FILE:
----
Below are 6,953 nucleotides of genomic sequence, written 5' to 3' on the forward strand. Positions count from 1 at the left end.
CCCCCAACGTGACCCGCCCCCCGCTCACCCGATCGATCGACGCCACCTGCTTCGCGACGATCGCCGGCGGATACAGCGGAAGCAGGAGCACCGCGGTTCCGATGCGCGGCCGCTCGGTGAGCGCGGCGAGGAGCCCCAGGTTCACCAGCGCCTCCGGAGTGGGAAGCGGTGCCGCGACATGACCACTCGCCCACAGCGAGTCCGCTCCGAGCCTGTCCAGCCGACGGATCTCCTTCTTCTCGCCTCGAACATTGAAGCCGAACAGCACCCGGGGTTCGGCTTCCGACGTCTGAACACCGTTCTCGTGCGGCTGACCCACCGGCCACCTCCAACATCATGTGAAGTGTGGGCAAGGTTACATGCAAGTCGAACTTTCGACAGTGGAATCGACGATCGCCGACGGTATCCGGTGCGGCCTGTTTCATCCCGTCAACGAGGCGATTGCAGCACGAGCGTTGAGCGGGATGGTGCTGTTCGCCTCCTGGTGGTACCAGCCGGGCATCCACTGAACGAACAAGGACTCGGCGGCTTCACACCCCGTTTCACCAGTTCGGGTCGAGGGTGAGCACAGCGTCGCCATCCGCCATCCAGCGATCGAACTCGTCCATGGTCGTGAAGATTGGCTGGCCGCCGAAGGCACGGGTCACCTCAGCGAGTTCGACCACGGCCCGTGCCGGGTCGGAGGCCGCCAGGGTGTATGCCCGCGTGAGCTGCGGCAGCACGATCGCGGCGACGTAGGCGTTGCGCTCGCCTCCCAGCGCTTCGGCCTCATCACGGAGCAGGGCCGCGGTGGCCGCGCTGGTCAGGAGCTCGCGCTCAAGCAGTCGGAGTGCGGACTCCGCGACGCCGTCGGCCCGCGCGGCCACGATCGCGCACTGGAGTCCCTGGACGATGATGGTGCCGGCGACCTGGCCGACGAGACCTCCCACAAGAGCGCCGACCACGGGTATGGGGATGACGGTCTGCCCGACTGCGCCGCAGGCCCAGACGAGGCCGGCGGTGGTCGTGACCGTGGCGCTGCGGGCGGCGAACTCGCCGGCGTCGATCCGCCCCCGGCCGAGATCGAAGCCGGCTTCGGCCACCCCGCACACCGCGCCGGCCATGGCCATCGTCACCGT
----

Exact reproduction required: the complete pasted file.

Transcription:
Below are 6,953 nucleotides of genomic sequence, written 5' to 3' on the forward strand. Positions count from 1 at the left end.
CCCCCAACGTGACCCGCCCCCCGCTCACCCGATCGATCGACGCCACCTGCTTCGCGACGATCGCCGGCGGATACAGCGGAAGCAGGAGCACCGCGGTTCCGATGCGCGGCCGCTCGGTGAGCGCGGCGAGGAGCCCCAGGTTCACCAGCGCCTCCGGAGTGGGAAGCGGTGCCGCGACATGACCACTCGCCCACAGCGAGTCCGCTCCGAGCCTGTCCAGCCGACGGATCTCCTTCTTCTCGCCTCGAACATTGAAGCCGAACAGCACCCGGGGTTCGGCTTCCGACGTCTGAACACCGTTCTCGTGCGGCTGACCCACCGGCCACCTCCAACATCATGTGAAGTGTGGGCAAGGTTACATGCAAGTCGAACTTTCGACAGTGGAATCGACGATCGCCGACGGTATCCGGTGCGGCCTGTTTCATCCCGTCAACGAGGCGATTGCAGCACGAGCGTTGAGCGGGATGGTGCTGTTCGCCTCCTGGTGGTACCAGCCGGGCATCCACTGAACGAACAAGGACTCGGCGGCTTCACACCCCGTTTCACCAGTTCGGGTCGAGGGTGAGCACAGCGTCGCCATCCGCCATCCAGCGATCGAACTCGTCCATGGTCGTGAAGATTGGCTGGCCGCCGAAGGCACGGGTCACCTCAGCGAGTTCGACCACGGCCCGTGCCGGGTCGGAGGCCGCCAGGGTGTATGCCCGCGTGAGCTGCGGCAGCACGATCGCGGCGACGTAGGCGTTGCGCTCGCCTCCCAGCGCTTCGGCCTCATCACGGAGCAGGGCCGCGGTGGCCGCGCTGGTCAGGAGCTCGCGCTCAAGCAGTCGGAGTGCGGACTCCGCGACGCCGTCGGCCCGCGCGGCCACGATCGCGCACTGGAGTCCCTGGACGATGATGGTGCCGGCGACCTGGCCGACGAGACCTCCCACAAGAGCGCCGACCACGGGTATGGGGATGACGGTCTGCCCGACTGCGCCGCAGGCCCAGACGAGGCCGGCGGTGGTCGTGACCGTGGCGCTGCGGGCGGCGAACTCGCCGGCGTCGATCCGCCCCCGGCCGAGATCGAAGCCGGCTTCGGCCACCCCGCACACCGCGCCGGCCATGGCCATCGTCACCGT